This Transportation Company Makes the Complex Simple

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In 1997, four years before the London Underground transit system launched an online trip planner, Matt Caywood built one for a college computer science class project.

He spent the following decade in San Francisco earning a Ph.D. in neuroscience. There, he never knew which bus or streetcar to take. He had three equally convenient options from the UCSF campus, but each stopped at a different location, so he would have to guess which would most likely arrive first.

This frustration stayed with him in his next career moves, until in 2011, he had the opportunity to help Arlington, Va., build a public display, so people would easily understand the transportation options around them in real time. This became the basis for TransitScreen, the company he co-founded in 2013.

Related: Why One Founder Says It’s Crucial to Question Assumptions and Constantly Improve

Today, TransitScreen shows people in 30 cities across five countries which form of transportation, from Uber to bikeshare to bus, will be most convenient or efficient at any given time. It puts all available options on equal footing by calculating the number of minutes each will take.

Here’s what Caywood has learned about how open-mindedness can create opportunity.

This conversation has been edited.

What have you learned about growth while doing good?
What was once a fairly slow-moving industry, transportation, is now hyper competitive and exciting.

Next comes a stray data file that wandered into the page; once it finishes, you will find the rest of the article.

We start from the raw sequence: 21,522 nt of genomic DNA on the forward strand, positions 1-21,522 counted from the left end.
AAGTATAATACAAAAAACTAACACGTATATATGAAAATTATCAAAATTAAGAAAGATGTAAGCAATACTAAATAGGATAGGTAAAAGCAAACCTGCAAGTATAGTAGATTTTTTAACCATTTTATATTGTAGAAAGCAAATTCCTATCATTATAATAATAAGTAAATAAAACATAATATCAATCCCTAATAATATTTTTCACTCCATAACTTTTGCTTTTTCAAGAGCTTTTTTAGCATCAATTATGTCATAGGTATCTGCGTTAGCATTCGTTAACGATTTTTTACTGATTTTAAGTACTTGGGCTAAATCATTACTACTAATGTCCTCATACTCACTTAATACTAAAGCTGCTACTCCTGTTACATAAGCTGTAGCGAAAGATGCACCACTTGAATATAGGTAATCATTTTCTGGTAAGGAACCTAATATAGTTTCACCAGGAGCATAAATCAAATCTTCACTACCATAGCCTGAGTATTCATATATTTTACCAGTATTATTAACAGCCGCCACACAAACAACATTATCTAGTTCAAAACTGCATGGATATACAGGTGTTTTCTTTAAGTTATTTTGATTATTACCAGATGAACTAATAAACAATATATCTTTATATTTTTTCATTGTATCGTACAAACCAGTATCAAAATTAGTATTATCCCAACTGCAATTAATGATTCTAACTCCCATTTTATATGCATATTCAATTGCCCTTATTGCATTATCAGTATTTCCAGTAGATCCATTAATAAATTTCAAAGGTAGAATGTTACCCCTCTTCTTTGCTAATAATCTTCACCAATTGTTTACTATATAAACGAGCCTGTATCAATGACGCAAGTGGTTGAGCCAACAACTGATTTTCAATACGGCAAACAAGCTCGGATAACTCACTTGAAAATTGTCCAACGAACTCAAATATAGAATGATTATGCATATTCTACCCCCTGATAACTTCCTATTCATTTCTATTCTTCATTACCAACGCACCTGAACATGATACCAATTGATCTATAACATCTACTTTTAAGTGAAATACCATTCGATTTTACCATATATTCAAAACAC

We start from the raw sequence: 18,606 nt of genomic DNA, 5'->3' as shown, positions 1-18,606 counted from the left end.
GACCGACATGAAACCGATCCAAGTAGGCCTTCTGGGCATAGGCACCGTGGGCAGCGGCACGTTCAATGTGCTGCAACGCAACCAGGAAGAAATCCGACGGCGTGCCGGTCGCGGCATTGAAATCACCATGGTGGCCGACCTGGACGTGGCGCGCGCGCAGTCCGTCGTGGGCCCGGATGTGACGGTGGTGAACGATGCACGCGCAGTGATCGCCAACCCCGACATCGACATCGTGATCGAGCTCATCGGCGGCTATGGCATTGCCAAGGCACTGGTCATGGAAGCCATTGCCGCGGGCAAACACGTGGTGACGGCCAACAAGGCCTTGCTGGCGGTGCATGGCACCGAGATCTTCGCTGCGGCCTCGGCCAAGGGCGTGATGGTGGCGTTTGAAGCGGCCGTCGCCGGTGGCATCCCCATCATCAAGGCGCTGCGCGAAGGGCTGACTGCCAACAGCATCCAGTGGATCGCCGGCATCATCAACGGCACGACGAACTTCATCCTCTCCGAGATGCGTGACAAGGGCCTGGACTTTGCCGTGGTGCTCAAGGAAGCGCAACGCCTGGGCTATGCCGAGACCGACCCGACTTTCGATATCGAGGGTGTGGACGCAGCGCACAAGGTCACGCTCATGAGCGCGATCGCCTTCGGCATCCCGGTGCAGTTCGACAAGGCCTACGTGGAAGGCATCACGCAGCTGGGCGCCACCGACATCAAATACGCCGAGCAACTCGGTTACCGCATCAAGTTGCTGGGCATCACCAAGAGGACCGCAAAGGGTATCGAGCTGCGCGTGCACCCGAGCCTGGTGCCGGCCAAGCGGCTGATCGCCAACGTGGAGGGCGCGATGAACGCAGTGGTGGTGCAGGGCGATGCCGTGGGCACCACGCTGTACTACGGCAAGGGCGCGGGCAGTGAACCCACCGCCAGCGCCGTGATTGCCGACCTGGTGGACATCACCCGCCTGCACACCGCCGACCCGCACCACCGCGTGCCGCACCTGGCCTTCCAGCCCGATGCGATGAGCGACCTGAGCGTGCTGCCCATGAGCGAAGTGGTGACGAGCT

There’s also enormous potential for people to improve their choices and to create economic value that benefits all kinds of other businesses and people within the city. For example, we installed a TransitScreen in a Seattle hospital. Two months later, the manager of the lobby coffee shop told our sales person, ‘My afternoon sales are up 33 percent because of the screen.’ People are no longer waiting on the bench in the Seattle fog for their bus; they’re now waiting in the warm coffee shop and buying coffee and muffins. He had had to hire another barista during that shift.

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What have you learned about culture while doing good?
We like people who are open to new ideas and trying out things, especially when it comes to cities and transportation. One interesting fact about us is that no one in our company drives to work. Everyone commutes some other way. We think that’s, in some ways, the future of work.

Beyond that, we like people who have an understanding of the kind of problem we’re trying to solve. I’ll often ask hires, ‘When was the last time you rode transit? What was the experience like?’

Related: 11 Crucial Interview Questions to Ensure a Culture Fit

What advice do you have for other businesses looking to do good?
Often, if you’re a growing startup, you need to find customers who can buy your product fast. So think about who else might be a stakeholder in whatever problem it is you’re trying to solve.

A lot of people think that the logical customer for us is going to be a city itself or a transit agency. We’ve done a little bit of business with those sectors, but I think the thing that really surprised us was how many private sector customers there are out there. We had a meeting early on with a real estate developer in DC. Now our largest customer group is apartment complexes in cities.

Lydia Belanger

Lydia Belanger

Lydia Belanger is an associate editor at Her work has appeared in Inc. and Wired.

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